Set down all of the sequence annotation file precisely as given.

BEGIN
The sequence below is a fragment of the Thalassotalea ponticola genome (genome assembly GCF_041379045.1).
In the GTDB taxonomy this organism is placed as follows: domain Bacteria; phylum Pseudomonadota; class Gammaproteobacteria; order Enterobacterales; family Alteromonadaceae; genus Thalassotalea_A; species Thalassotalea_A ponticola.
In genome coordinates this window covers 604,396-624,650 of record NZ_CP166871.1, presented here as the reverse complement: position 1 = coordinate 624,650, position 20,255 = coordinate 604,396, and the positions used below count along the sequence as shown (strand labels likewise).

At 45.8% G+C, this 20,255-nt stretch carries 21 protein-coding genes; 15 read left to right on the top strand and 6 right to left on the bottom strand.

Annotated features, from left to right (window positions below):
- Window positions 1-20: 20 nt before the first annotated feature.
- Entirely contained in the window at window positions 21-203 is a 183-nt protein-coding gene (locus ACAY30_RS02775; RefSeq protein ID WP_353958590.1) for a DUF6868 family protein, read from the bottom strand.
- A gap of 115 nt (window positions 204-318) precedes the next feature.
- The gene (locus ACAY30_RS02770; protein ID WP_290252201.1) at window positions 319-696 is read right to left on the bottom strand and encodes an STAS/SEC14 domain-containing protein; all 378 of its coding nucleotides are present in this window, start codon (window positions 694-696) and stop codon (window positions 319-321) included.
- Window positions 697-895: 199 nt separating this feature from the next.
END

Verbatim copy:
The sequence below is a fragment of the Thalassotalea ponticola genome (genome assembly GCF_041379045.1).
In the GTDB taxonomy this organism is placed as follows: domain Bacteria; phylum Pseudomonadota; class Gammaproteobacteria; order Enterobacterales; family Alteromonadaceae; genus Thalassotalea_A; species Thalassotalea_A ponticola.
In genome coordinates this window covers 604,396-624,650 of record NZ_CP166871.1, presented here as the reverse complement: position 1 = coordinate 624,650, position 20,255 = coordinate 604,396, and the positions used below count along the sequence as shown (strand labels likewise).

At 45.8% G+C, this 20,255-nt stretch carries 21 protein-coding genes; 15 read left to right on the top strand and 6 right to left on the bottom strand.

Annotated features, from left to right (window positions below):
- Window positions 1-20: 20 nt before the first annotated feature.
- Entirely contained in the window at window positions 21-203 is a 183-nt protein-coding gene (locus ACAY30_RS02775; RefSeq protein ID WP_353958590.1) for a DUF6868 family protein, read from the bottom strand.
- A gap of 115 nt (window positions 204-318) precedes the next feature.
- The gene (locus ACAY30_RS02770; protein ID WP_290252201.1) at window positions 319-696 is read right to left on the bottom strand and encodes an STAS/SEC14 domain-containing protein; all 378 of its coding nucleotides are present in this window, start codon (window positions 694-696) and stop codon (window positions 319-321) included.
- Window positions 697-895: 199 nt separating this feature from the next.